Thus began my odyssey with U.S. Immigration in the year 2010. Looking back on my calendar notes of that year, I see written prominently on a number of months the name of my immigration lawyer and her phone numbers. After filling out the application and getting all the materials together, a rejection letter was the first thing I received from the immigration office. This would be followed by several more. Usually it was a matter of something not being filled in correctly or some question that had not been answered. Each time my lawyer would get back to the work getting my application ready for resubmission. The key date for me in 2010 was April 11. As of that date I would no longer be a legal resident, able to work in the U.S. The date came and went and no Green Card had been issued. I requested that the church treasurer stop paying me as of that date because I was advised that it would be illegal to work and receive payment. I did not want to give U.S. Immigration an excuse to reject my application or even deport me. I continued to work but I did so as a volunteer (I had church services to lead and a class to teach at Dordt College).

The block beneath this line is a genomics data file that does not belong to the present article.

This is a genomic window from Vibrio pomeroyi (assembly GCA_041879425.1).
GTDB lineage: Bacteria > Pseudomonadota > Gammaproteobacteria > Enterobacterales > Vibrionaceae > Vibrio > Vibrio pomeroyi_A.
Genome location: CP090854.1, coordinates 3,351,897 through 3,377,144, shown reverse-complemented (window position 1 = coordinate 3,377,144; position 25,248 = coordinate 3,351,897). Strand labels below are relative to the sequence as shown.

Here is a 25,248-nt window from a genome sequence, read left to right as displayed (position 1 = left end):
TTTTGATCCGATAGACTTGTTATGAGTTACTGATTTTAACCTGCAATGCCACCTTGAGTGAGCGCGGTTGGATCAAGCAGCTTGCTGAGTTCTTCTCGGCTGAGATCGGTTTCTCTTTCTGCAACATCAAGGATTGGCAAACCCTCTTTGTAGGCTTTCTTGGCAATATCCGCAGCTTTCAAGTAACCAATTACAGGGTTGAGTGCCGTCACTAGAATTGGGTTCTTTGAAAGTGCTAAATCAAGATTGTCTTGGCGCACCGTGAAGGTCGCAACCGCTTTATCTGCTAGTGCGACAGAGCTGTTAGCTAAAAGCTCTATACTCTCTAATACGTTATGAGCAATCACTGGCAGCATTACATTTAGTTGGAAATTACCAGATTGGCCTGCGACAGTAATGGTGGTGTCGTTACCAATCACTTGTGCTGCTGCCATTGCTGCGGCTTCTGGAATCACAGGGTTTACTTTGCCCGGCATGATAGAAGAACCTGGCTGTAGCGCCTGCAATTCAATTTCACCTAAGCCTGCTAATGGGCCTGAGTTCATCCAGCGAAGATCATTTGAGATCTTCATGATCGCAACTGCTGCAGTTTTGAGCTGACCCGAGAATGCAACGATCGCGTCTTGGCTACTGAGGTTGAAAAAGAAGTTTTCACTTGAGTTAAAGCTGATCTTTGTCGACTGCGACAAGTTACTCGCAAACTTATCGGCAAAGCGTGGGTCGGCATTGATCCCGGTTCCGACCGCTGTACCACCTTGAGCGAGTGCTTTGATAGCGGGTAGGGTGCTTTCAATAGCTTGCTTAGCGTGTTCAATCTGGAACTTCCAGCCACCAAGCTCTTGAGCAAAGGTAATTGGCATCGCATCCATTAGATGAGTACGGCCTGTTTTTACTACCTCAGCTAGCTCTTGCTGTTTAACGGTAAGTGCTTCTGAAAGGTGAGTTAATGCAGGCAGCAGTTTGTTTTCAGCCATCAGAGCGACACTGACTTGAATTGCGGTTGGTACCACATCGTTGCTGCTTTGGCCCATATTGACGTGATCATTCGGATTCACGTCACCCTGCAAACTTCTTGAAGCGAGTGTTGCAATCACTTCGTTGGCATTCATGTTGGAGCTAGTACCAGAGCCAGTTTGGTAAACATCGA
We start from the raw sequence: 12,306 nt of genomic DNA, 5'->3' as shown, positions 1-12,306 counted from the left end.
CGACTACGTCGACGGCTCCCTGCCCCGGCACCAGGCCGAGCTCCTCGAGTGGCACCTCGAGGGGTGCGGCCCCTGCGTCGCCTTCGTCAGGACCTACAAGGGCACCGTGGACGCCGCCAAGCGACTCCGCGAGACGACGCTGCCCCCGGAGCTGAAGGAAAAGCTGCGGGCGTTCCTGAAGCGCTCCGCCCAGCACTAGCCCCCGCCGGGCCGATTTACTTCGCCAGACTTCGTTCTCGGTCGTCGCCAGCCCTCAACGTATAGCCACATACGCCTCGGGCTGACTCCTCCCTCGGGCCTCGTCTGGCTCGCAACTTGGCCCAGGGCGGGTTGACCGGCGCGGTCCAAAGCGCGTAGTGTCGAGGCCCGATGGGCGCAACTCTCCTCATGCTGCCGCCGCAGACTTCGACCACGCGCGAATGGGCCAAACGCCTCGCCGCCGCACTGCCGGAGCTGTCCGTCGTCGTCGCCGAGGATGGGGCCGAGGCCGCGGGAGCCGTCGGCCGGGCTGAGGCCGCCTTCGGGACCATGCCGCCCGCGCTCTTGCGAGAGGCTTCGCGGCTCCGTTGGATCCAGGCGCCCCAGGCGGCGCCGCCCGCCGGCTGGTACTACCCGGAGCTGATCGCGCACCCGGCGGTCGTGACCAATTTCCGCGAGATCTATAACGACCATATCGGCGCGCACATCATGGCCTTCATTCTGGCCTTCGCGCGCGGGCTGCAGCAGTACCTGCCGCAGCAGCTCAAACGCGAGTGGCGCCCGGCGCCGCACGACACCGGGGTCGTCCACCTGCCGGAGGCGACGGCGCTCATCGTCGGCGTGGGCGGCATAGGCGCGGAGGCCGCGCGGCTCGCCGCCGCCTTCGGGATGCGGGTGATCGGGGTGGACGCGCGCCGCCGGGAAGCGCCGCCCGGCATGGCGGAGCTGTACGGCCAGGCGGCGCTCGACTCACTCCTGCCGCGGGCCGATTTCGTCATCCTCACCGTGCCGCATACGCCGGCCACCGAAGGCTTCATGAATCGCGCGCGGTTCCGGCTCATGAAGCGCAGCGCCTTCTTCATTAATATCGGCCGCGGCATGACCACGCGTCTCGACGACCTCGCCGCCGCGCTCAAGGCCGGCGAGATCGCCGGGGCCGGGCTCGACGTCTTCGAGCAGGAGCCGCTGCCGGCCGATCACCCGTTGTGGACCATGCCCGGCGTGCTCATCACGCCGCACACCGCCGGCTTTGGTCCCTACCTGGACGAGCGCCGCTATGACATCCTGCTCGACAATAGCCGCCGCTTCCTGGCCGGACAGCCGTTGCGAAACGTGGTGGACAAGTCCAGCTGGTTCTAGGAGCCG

By May 16, I was finished. I was working as a volunteer and not being paid. I was growing frustrated with a system. I also began to see a subtle but racist attitude among the people of my community. I told the chair of the church council I would no longer work at the church and that he had to find pulpit supply until this was resolved. He was always very supportive, having himself been an immigrant from Canada. Although people in the church and community were supportive of me, there were many people I met who thought the situation was rather funny. When I explained that without action from U.S. Immigration I could be deported, the common response was “Oh, they wouldn’t do that to you.” Why? Because I was white? They did not say so, but I knew this is what they were thinking. I became increasingly irritated. It became clear to me that many of the good, law abiding citizens of Sioux Center saw the U.S. Immigration issue pertaining just to the Hispanic community. Many of these same “God fearing” citizens would speak in support of a vile congressman who referred to immigrants as “stray cats” saying that if you fed them they would keep coming. Along with him, they did not get it.